Distances in Space
To understand distances in space, you should know about common measurement units such as the astronomical unit (au) and the light-year (ly).
- 1 astronomical unit (au) is the average distance from the Sun to the Earth, approximately 150 million km (93 million miles).
- 1 light-year (ly) is the distance that a photon of light can travel through the vacuum of space in one Earth year, approximately 9.5 trillion km (5.9 trillion miles).
For more information, review the lesson measurement units in space.
To visualize distances in space, it's also helpful to have a few real-world examples to imagine how fast you would need to travel to get somewhere. I like to use these ones:
- A car traveling on the open road (100 km/h)
- A commercial jet airplane (1000 km/h)
- The fastest robotic spacecraft (250,000 km/h)
- The speed of light (1,079,252,848,800 (1 trillion) km/h)
- Robotic spacecraft can go much faster than spaceships carrying people, so it would take a human crew a lot longer to get anywhere.
- The speed of cars, planes and spacecraft are useful when we're talking about things within the Solar System but once you get out into the galaxy and Universe, the speed of light is the only practical one.
Now let's look at some important distances in space, starting here on Earth and working outwards...
Earth & Moon
Earth has a circumference of 40,000 km. To travel all the way around the planet at the equator, this is how long it would take:
- Car: 16.7 days
- Airplane: 1.7 days
- Robotic spacecraft: 9½ minutes
- Speed of light: 0.133 seconds
The Moon orbits Earth at an average distance of 384,400 km, which is roughly ten times the distance around the Earth's equator. To travel from Earth to the Moon it would take this long:
- Car: 160 days (almost half a year)
- Airplane: 16 days
- Robotic spacecraft: 93 minutes (a spacecraft with human passengers would take about 3 days)
- Speed of light: 1.28 seconds
As noted previously, if the Earth was the size of a basketball the Moon would be the size of a tennis ball. What surprises most people is that the tennis ball would be orbiting the basketball at a distance of 7 metres away.
The image above shows the Earth and Moon with both the correct size and distance scale to each other. This is one of the very few examples of celestial objects that can be shown like this—most are too far apart to fit in the same image without the objects shrinking to less than a single pixel. Indeed, it's a very big jump in scale from the Earth/Moon system to the Solar System...
The Solar System
There is some disagreement over the exact size of the Solar System but using the smallest estimate, the Solar System is at least 100,000 times bigger than the Earth/Moon system. The table below shows distances from the Sun to various objects within the Solar System.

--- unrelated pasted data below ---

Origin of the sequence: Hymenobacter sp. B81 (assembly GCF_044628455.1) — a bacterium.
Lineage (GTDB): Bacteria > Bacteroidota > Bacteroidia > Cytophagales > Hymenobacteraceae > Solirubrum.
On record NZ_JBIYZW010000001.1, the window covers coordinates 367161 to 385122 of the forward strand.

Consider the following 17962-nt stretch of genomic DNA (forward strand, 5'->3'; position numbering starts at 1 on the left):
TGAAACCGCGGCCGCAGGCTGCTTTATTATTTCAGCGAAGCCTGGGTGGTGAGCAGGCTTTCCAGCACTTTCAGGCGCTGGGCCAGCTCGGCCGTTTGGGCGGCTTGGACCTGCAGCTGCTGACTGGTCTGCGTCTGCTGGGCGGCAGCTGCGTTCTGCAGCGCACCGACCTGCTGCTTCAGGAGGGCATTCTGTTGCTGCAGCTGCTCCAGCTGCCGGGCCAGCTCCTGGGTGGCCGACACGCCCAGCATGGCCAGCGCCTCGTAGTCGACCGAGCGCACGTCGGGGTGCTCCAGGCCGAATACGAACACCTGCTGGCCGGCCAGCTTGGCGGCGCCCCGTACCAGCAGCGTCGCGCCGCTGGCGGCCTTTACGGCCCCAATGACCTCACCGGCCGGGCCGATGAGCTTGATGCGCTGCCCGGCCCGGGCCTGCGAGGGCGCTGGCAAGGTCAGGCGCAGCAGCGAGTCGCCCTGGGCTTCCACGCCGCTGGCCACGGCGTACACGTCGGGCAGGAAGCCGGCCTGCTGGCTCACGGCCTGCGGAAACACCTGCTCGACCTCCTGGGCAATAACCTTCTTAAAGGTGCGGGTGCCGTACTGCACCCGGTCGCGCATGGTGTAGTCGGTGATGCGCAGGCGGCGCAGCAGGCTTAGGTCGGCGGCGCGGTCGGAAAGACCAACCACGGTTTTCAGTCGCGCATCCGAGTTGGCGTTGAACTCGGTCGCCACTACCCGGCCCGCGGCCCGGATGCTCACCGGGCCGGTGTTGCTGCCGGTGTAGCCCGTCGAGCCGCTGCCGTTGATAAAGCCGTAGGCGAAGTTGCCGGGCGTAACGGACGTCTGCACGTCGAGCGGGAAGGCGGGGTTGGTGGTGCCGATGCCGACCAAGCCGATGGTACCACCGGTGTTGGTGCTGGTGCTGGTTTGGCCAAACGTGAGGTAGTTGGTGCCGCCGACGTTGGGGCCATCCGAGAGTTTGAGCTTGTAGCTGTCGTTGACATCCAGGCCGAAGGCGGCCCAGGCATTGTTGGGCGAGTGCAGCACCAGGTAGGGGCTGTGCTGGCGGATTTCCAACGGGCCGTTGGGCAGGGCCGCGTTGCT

|Object||Distance from Sun||Travel Time from Sun|
|Mercury||58,000,000||0.387||66 years||6 years||10 days||3.2 minutes|
|Venus||108,450,000||0.723||124 years||12 years||18 days||6.0 minutes|
|Earth||150,000,000||1||171 years||17 years||25 days||8.3 minutes|
|Mars||228,450,000||1.523||261 years||26 years||38 days||12.6 minutes|
|Jupiter||780,450,000||5.203||891 years||89 years||4 months||43.2 minutes|
|Saturn||1,430,700,000||9.538||1,633 years||163 years||8 months||1.3 hours|
|Uranus||2,972,850,000||19.819||3,934 years||393 years||1 year, 4 months||2.7 hours|
|Neptune||4,508,700,000||30.058||5,147 years||515 years||2 years, 1 month||4.1 hours|
|Pluto||5,916,000,000||39.44||6,753 years||673 years||2 years, 8 months||5.5 hours|
(robotic space probe)
|18,800,000,000||141||21,461 years||2,146 years||8 years, 6 months||17.4 hours|
Notice the big jump from Mars to Jupiter and similar big jumps out to more distant objects. The four inner planets (Mercury, Venus, Earth and Mars) are relatively close to the Sun but the gaps between more distant objects are much larger.
This is a good example of how distances get much bigger as we head outwards from Earth. Here are the planets' orbits relative to each other:
The Nearest Stars
Apart from the Sun, the nearest stars to us are the three stars in the Alpha Centauri system, about 4.2 light-years away.
The Milky Way Galaxy
Our galaxy, the Milky Way, is about 100,000 light-years wide—over 160 million times the size of the Solar System.
Andromeda is the nearest similar galaxy to the Milky Way. It's about 2 ½ million light-years away.
The Whole Universe
We don’t really know how big the whole Universe is because we can't see it all. We can see about 13 billion light-years in every direction but when we allow for factors such as the movement of galaxies and the time it takes light to reach us from them, the observable Universe appears to be around 93 billion light-years wide. That’s just the part of the Universe that we can see—there's presumably much more beyond that. It’s possible that the Universe is infinite in size but we don't know.
I encourage amateur space enthusiasts to practice using units of distance based on the speed of light, for several reasons. They're fairly intuitive and can cover all astronomical distances, and later on as you learn more about the Universe you'll find it helpful to be familiar with light-speed and distances.
Within the Solar System: Light-minutes, light-hours.
Within the Galaxy: Light-years (up to 100,000 ly).
The wider Universe: Millions and billions of light-years.
Remember, everything is bigger than you thought and farther away than you can imagine.
>> Go back to Learning About Space.